Liz Belcher will retire in August as the Roanoke Valley Greenway Coordinator after 25 years. She began working as coordinator in 1996 when the Greenway Steering Committee was a fledgling organization at the Fifth Planning District Commission.
The regional Roanoke Valley Greenway Commission was formally established in 1997 by the City of Roanoke, Roanoke County, City of Salem, and Town of Vinton. Botetourt County joined in 2016. Belcher has been the only employee of the Commission, coordinating with the local governments to build a greenway network.
During her time with the Commission, the greenway network has grown to include over four hundred miles of off-road greenways and trails, with the 1996 Greenway Plan updated twice (2007 and 2018) to reflect the expanded vision for the region.
“It’s been a true pleasure to work with Liz on various trail projects and with the Greenway Commission,” said Vinton Town Manager Pete Peters. “She will certainly leave an impressive legacy with all that she has accomplished, and the entire valley is a better place for having had her at the helm of the greenway movement in our community for the last 25 years.
“It’s gonna be hard to not think of Liz when discussing or using a greenway in the future, as the two are so intertwined,” Peters said. “Personally, I can’t think of a single thing that has made more of a positive impact on Roanoke in the last two plus decades. From economic development to real estate and property values, a healthier citizenry and the overall improvement in the water quality and aesthetics of the Roanoke River, it’s astounding what a positive impact she has made on our community. Thank you, Liz, for all that you have done.”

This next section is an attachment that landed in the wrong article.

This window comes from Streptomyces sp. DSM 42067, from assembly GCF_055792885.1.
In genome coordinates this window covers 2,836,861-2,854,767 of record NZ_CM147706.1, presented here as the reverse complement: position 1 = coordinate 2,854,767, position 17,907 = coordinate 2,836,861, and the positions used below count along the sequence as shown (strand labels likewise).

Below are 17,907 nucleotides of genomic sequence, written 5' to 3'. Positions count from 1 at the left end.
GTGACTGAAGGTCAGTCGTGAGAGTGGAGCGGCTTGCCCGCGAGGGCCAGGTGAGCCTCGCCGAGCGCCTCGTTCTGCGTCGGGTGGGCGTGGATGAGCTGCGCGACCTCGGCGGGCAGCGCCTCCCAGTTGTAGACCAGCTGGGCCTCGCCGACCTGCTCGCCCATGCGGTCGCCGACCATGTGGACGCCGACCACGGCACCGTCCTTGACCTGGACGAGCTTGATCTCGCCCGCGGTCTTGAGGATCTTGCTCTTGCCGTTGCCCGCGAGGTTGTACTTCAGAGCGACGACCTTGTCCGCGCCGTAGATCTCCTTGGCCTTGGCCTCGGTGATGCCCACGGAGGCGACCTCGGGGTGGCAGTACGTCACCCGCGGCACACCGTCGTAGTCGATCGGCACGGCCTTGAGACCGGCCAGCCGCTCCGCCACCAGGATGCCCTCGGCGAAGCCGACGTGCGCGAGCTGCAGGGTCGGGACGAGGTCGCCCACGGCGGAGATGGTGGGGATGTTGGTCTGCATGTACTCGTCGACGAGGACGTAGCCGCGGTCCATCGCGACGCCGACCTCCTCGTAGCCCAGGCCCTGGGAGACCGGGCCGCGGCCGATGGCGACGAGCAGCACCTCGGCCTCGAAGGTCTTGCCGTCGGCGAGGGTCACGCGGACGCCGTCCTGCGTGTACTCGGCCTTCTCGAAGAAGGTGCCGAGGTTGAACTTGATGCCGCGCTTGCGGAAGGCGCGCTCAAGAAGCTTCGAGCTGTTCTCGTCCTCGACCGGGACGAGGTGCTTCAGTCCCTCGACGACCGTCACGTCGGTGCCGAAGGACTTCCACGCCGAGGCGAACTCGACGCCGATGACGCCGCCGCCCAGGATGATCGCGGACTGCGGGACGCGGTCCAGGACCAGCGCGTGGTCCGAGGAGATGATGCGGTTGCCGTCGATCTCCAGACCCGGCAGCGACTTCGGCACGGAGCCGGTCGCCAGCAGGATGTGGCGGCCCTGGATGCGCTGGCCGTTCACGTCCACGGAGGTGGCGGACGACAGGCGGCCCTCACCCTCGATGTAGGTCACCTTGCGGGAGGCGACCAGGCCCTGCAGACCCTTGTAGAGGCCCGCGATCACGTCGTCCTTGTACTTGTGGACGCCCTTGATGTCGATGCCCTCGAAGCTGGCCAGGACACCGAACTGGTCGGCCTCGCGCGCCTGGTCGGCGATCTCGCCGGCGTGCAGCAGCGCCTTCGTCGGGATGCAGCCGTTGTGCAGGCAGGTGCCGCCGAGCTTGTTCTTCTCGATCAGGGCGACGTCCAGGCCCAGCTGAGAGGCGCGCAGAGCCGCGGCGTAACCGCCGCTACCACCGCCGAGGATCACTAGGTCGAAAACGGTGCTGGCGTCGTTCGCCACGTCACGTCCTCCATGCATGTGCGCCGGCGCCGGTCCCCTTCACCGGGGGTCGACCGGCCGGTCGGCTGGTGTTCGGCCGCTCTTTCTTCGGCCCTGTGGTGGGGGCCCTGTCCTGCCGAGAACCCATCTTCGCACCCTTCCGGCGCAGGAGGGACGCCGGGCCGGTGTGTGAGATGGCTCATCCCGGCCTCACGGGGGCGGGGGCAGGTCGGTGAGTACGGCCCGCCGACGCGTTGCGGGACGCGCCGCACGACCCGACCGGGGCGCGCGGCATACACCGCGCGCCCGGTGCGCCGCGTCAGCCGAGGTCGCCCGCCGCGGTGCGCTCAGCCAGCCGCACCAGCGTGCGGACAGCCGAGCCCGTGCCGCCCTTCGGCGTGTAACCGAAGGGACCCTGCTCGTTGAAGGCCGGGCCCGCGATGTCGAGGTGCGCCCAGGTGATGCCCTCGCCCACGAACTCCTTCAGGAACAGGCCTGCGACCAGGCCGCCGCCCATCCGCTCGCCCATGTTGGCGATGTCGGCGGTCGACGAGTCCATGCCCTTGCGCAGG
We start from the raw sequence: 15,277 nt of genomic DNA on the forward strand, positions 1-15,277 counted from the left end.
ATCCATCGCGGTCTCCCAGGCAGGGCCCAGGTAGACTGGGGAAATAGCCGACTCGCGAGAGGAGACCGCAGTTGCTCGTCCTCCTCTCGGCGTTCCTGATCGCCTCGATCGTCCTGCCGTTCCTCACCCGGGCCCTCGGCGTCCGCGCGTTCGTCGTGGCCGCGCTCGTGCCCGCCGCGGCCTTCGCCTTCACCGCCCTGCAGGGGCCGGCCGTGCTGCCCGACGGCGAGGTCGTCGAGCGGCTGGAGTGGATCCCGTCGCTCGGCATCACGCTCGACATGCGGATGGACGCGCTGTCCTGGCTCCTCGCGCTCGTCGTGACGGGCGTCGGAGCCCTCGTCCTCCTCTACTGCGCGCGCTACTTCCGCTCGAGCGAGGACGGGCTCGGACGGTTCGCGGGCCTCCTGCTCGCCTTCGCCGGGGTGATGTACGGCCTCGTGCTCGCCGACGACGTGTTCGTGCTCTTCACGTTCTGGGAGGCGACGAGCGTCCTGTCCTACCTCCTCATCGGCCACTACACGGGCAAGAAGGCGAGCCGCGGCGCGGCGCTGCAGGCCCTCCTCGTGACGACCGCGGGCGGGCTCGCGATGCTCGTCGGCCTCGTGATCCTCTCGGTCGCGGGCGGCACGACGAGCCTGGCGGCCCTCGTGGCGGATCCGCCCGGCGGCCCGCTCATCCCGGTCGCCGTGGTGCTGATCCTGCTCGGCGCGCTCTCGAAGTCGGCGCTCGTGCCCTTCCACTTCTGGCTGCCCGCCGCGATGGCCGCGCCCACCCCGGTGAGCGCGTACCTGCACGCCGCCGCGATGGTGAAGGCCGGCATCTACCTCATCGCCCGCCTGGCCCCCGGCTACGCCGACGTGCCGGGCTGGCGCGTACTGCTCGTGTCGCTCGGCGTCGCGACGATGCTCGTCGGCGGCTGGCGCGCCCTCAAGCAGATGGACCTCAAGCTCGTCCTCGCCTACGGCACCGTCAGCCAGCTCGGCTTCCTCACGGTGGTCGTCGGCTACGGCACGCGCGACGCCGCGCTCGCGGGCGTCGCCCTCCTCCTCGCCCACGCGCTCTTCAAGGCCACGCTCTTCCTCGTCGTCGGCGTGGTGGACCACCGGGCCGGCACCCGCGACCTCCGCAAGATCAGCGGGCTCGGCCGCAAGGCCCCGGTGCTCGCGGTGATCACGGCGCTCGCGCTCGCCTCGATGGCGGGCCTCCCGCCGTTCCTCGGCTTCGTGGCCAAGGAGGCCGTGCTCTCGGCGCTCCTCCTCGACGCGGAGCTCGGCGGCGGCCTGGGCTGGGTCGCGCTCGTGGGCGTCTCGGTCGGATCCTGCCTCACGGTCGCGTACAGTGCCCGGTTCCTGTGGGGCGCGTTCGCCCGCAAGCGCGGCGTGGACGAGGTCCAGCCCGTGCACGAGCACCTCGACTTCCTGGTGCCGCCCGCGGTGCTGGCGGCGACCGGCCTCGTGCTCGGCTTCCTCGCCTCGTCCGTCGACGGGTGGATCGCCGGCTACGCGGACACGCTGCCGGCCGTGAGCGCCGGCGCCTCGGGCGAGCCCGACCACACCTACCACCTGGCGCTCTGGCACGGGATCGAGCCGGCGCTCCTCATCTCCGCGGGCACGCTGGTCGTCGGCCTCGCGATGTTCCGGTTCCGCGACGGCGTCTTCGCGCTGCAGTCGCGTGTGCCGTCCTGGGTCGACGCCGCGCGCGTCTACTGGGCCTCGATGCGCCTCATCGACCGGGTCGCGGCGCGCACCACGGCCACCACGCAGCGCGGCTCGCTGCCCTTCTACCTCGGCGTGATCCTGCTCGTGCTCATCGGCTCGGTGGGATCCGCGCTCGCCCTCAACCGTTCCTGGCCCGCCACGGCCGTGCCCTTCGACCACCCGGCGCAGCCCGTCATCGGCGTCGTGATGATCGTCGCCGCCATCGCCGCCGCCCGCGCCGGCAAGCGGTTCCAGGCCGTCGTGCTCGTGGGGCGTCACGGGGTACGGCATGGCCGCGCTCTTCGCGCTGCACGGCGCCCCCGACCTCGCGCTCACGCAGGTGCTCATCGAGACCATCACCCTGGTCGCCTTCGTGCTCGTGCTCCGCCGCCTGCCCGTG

The Roanoke River Greenway, running west to east through the valley, is the backbone of the network, with north-south routes connecting to the public lands encircling the valley. Mason Creek, Lick Run, Tinker Creek, Garden City, Glade Creek, Wolf Creek, and Mill Mountain Greenways provide the core of the north-south routes, connecting to the Blue Ridge Parkway, National Forests, Carvins Cove, Read Mountain, Appalachian Trail, and state preserves.
Belcher has been closely involved in protection of these public lands through conservation easements on over 13,000 acres with Virginia Outdoors Foundation and Blue Ridge Land Conservancy. She also helped organize the purchase and donation of lands for Read Mountain Preserve and Hinchee Park.
In 1999 the Greenway Commission and local governments hosted the first Governor’s Conference on Greenways and Trails. That Conference grew into a biannual event and then later into a state-led effort to expand greenway and trail networks statewide and capitalize on the economic impacts of outdoor recreation.
In the Roanoke area, Roanoke Outside was born as part of the Roanoke Regional Partnership’s efforts to build an economy that valued our natural resource assets and to attract businesses, employees, and economic development to a bikeable/walkable community with great outdoor recreation opportunities. Greenways have been the foundational infrastructure for that vision and repeatedly appear in surveys and public input as one of the best things the region has ever done.